Today we are talking with Josh Ulrich, the man behind the awesome “Jackie Rose.”

Before jumping into “Jackie Rose” why don’t you explain first how you first got into making a webcomic.

  • JOSH: I was originally seeking syndication with newspapers when I first set out into the comics world. As time passed I decided to set up a website just as a place to share my work. As I learned more and more about webcomics I started liking the model even better. It was the Brudlos brothers from the now mostly extinct Alpha-Shade comic that really inspired me in the early days of my webcomics career. They used to do a podcast called Alpha-Rant all the time and they had a lot of good things to say about the web and work ethic. It was through Alpha-Rant that I discovered a podcast called the Daily Affirmation with Scott Kurtz and Kris Straub. These two men, along with Dave Kellet and Brad Guiger (“How to Make Webcomics”) had a very big impact on me as far as solidifying my desire to continue work on the web. Then my close friend and fellow comic creator Michael Regina was probably the biggest influence on me when it came to publishing online.

For anyone not familiar with your comic, can you give us a pitch of the premise?

  • JOSH: Jackie Rose is an action packed pulp fiction comic set in an alternate 1946. It’s “Indiana Jones” meets “James Bond” with a female lead.

So once you had everything in place, how did you actually come up with “Jackie Rose” (the comic, not the character):

  • JOSH: I had been wanting to do an adventure/retro action comic for a long time, but I had never come up with an idea I really cared for. Sometime last fall (2009) I decided to create a little side project I could work on along with Newman (another of Josh’s webcomics). I wanted it to have a female lead and just be fun. So that’s where Jackie Rose was spawned. I started liking this project more and more, but the original story I came up with wasn’t solid enough. So I started all over and now you have what we see today.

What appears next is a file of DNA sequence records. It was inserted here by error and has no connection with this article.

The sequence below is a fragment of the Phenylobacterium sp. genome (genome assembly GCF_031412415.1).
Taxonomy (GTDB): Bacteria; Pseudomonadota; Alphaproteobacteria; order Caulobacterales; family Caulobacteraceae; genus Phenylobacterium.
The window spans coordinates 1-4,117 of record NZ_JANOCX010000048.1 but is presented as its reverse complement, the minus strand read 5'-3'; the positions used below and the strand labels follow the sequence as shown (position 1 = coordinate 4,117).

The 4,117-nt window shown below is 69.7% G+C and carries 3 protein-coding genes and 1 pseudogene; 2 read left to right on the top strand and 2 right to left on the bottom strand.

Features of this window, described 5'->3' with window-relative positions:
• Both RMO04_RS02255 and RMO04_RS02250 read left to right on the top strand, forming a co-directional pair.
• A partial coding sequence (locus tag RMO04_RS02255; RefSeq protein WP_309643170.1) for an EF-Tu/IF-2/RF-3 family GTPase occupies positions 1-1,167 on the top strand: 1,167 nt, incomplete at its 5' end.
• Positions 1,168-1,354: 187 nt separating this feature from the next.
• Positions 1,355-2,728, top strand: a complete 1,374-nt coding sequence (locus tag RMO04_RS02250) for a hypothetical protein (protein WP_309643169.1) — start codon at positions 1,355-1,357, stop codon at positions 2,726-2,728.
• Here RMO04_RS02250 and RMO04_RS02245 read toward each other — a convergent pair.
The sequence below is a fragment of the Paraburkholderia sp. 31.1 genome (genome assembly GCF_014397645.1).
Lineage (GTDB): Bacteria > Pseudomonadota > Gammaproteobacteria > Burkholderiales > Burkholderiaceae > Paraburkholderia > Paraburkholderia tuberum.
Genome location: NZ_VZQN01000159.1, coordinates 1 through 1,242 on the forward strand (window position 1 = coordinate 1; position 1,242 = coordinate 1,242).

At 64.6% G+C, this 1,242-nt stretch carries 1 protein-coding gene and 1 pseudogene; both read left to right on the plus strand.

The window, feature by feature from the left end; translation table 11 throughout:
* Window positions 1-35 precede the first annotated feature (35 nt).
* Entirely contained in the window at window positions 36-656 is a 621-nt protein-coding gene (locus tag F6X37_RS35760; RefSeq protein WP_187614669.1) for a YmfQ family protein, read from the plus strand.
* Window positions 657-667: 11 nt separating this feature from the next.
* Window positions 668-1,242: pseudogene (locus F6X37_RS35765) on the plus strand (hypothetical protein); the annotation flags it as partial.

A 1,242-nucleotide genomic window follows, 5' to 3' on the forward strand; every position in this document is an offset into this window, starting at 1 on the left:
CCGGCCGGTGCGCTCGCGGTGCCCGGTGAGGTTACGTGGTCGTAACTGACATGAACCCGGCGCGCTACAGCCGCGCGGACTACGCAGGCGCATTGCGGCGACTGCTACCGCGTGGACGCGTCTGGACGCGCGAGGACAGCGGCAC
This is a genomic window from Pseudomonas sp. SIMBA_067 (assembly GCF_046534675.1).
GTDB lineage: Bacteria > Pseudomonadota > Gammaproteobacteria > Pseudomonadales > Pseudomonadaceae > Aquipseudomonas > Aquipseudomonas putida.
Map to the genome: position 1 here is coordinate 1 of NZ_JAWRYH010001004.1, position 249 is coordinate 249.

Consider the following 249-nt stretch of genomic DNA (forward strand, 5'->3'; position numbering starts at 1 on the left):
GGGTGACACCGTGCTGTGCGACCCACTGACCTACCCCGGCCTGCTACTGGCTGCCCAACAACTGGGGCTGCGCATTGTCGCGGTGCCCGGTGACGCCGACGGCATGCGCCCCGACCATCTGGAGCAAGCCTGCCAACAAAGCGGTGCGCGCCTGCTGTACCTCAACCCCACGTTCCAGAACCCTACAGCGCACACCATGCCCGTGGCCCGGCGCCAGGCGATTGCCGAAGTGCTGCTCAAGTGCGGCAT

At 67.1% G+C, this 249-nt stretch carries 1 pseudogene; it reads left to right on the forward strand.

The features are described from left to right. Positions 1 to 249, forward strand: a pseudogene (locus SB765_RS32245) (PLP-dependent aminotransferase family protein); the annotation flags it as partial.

What didn’t make the original story strong and how exactly have you fixed that with the current incarnation?

  • JOSH: The original story didn’t have a solid foundation, any specific setting, or direction. I really just jumped in feet first with it because it was going to be just little short stories. So when I decided I wanted to make this thing bigger it needed to be grounded. That’s when I decided it would be set in an alternate 1946 and started laying an outline for the story. In the new version of the comic I jump right into the action, but also take time to introduce you to the characters and the world they are in. Since I know where I’m going with it I can make the story telling cleaner.

You mention you wanted a female lead, how come that was important to you?

  • JOSH: Well at the time I was working on Newman, like I mentioned before. What I was realizing was that I liked writing for the character, Emaline the most. I also noticed a lack of strong, believable female leads within the comic world. I think what makes Jackie stand out is that she is a genuine and flawed individual. I believe she is relate-able and has personality. I try to avoid stereotypes with her and just write a character similar to the way I would write a male lead. I just take all the female influences in my life and add those into her, and you get Jackie Rose.

That brings up two things I was going to ask… the first, how exactly would you describe Jackie’s flaws. Then related, are we going to see her go through a full character arc as the comic/books progress?

  • JOSH: Jackie is reckless, selfish, bitter, and terrible at relationships. She is head strong and focuses mostly on what she wants and doesn’t let others get in her way. This often involves putting her friends in danger. Yes, we will definitely see Jackie grow and evolve as a character throughout the series.